New York’s COVID-19 ban on residential foreclosures is set to end Aug. 31, and lawmakers and housing advocates are urging homeowners who have fallen behind on their mortgages to seek out other protections.
State legislators are discussing a potential extension of the foreclosure moratorium for those facing COVID-19 hardships, though it would most likely need to be amended in light of a recent Supreme Court decision striking down a key component of the state’s eviction ban, State Sen. Brian Kavanagh (D-Manhattan) said Friday. Lawmakers expect to discuss the matter with Lt. Gov. Kathy Hochul after she takes office as governor on Tuesday, he said.
In the meantime, the state is preparing to launch its federally funded Homeowner Assistance Fund next month, once it gets federal approval for its plan, Kavanagh said. The program, which is expected to include financial assistance, counseling and other help for homeowners, is funded by a $540 million infusion from the federal American Rescue Act Plan of 2021, passed in March.
"We’re really trying to ensure that nobody loses their home or suffers a long-term economic hardship as a result of COVID-19," Kavanagh said. "The goal is not just to delay potential foreclosure but really ensure that homeowners have the resources they need."
Housing advocates said homeowners also can benefit from a new rule enacted by the federal Consumer Financial Protection Bureau, which takes effect Aug. 31. That measure, which will remain in effect until Jan. 1, requires most lenders to offer loan modifications and other protections to people with COVID19 hardships whose primary homes are at risk of foreclosure, said Leslie Mendoza, an attorney with Lieb at Law PC in Smithtown.
The state’s temporary foreclosure ban "merely delays any kind of discussion between the borrower and the lender in terms of resolving the delinquencies," Mendoza said. By contrast, she said, the CFPB rule should help many homeowners get a modified loan, as long as they qualify for one.
Homeowners also can benefit from mortgage forbearance programs, Mendoza said. Such programs can reduce interest rates, extend loan terms and move outstanding debt to the end of the loan term, in some cases. Homeowners whose mortgages are insured by the Federal Housing Administration have until Sept. 30 to apply for forbearance, according to the agency. Those with federally backed Fannie Mae and Freddie Mac loans have not been given an application deadline.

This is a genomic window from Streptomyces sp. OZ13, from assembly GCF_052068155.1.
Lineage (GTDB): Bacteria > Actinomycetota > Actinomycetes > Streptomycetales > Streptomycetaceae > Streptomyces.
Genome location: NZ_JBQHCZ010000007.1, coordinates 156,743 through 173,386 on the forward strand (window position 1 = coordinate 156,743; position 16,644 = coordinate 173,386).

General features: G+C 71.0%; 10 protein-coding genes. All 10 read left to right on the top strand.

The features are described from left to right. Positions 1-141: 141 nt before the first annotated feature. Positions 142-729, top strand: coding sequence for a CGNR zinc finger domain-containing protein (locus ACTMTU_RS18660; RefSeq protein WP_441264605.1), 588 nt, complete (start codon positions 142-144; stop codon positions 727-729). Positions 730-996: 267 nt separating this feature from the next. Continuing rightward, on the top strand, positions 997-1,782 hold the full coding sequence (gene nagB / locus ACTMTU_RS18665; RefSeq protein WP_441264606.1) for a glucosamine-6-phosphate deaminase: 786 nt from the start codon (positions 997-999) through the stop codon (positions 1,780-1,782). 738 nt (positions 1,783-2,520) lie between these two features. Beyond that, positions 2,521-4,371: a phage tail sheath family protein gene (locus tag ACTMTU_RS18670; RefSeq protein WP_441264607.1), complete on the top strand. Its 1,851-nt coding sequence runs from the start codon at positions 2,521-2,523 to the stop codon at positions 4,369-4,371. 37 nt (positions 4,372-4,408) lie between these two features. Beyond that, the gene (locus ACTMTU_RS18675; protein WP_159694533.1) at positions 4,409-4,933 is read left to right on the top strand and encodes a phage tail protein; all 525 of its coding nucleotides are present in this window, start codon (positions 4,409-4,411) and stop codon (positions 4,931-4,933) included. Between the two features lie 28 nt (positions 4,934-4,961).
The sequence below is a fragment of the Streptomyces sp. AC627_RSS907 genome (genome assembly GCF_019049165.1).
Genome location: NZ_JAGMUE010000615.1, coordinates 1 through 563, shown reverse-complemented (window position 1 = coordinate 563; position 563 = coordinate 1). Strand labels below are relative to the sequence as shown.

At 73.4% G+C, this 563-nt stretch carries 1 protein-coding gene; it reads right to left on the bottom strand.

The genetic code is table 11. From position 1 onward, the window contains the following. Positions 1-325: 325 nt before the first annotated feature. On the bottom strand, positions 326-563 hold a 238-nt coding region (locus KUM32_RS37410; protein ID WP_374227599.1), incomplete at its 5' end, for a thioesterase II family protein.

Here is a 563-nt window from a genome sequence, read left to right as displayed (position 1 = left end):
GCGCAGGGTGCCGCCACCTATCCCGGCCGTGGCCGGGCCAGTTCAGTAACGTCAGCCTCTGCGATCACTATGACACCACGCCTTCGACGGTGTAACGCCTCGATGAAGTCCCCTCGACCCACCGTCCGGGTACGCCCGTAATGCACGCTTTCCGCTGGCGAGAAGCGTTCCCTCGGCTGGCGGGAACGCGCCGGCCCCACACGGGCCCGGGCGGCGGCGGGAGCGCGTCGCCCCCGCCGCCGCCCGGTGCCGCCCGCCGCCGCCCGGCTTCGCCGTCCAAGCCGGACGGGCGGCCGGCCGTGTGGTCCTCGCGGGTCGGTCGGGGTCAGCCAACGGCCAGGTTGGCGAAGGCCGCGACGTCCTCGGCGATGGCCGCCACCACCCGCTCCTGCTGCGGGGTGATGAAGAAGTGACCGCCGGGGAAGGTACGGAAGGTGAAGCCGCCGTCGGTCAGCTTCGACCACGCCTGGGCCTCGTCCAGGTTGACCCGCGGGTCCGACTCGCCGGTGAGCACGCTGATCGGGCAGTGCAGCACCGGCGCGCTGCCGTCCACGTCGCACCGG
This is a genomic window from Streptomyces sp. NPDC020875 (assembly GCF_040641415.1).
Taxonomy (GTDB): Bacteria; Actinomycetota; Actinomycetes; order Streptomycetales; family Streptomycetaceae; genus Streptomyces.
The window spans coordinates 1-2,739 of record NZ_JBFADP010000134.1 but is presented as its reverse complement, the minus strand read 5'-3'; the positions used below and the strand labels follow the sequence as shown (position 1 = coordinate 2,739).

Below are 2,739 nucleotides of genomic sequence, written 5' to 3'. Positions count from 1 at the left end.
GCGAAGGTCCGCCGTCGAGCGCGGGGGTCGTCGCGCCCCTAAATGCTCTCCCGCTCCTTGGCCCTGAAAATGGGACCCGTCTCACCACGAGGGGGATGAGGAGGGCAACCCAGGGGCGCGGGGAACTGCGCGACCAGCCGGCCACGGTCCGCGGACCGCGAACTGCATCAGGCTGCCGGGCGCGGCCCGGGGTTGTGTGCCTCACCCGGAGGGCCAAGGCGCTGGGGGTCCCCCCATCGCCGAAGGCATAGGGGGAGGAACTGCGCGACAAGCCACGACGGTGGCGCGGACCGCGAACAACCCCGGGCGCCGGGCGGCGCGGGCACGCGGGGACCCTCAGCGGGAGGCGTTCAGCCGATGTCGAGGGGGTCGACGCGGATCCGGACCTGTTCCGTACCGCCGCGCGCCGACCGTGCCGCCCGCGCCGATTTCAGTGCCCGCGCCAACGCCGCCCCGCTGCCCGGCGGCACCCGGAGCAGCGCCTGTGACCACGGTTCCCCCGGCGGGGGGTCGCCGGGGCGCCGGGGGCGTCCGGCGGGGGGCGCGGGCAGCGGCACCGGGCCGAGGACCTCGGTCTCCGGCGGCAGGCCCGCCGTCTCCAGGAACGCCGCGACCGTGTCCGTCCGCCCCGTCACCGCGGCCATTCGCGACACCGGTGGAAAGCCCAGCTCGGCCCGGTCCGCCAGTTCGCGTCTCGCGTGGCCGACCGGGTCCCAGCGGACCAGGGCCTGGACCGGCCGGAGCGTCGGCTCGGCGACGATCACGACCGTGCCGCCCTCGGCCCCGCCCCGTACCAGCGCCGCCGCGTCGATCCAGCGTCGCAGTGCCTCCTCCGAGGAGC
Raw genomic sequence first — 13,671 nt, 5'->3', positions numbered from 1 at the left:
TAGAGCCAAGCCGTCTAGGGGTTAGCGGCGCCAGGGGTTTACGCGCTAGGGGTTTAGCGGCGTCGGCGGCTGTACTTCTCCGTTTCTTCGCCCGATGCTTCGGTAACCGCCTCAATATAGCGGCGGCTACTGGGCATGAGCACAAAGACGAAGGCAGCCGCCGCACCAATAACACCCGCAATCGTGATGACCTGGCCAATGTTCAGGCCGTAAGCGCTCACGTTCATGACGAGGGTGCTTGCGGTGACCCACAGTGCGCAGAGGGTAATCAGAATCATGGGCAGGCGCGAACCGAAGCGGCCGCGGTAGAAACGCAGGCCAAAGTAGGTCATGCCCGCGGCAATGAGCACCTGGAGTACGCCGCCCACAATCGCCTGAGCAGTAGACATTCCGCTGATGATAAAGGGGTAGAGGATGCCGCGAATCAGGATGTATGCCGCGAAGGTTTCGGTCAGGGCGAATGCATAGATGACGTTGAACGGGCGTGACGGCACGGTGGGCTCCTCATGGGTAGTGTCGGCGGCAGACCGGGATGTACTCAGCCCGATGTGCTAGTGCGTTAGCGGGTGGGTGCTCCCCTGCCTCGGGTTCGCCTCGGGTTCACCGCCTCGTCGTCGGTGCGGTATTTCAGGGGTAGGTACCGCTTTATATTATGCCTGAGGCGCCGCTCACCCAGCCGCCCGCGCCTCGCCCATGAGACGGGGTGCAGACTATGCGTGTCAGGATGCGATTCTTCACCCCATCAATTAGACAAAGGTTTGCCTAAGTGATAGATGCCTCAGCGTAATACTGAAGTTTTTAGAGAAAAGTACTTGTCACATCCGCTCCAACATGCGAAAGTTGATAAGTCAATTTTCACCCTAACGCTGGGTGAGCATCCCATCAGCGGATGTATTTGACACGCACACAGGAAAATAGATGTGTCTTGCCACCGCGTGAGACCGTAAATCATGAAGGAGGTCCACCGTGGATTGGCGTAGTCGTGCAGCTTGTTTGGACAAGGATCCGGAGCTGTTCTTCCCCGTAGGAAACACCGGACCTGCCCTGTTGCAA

Those who are struggling to pay their mortgages should contact their loan servicer to find out who owns their loan and what rules apply, said Kathleen Maher, a Hempstead-based staff attorney with the nonprofit legal advocacy group Nassau Suffolk Law Services.
One of Maher’s clients, Nagelande Lerebours, a special-education teacher who lives in Baldwin with her three children, ages 12 to 16, and her fiancé, Dwayne Evans, has been working to save her home from foreclosure since 2018, after she went through a difficult divorce.
Lerebours's loan was modified in July and the lender withdrew its foreclosure lawsuit earlier this month, Maher said.
"I had to fight, and the bank wasn’t making it easy for me," Lerebours said. "All my investment went into this home, everything…. It’s a blessing and a relief that I can turn the key and walk into my home and call it my home."
Maher urged struggling homeowners to keep in touch with their lenders and seek out help from nonprofit housing and legal advocacy agencies, including those affiliated with the state Homeowner Protection Program: "This would be just about impossible to navigate on one’s own."
Where to find help
• Request free help from a federally certified housing counselor or attorney through the state-funded Homeowner Protection Program: 855-HOME-456 or homeownerhelpny.com
• Find a federally approved housing counselor: nwsdy.li/counselor
• Learn more about federal mortgage relief options, and find out who owns your loan: nwsdy.li/federal
• Read about the planned New York State Homeowner Assistance Fund, expected to launch in September: hcr.ny.gov/homeowners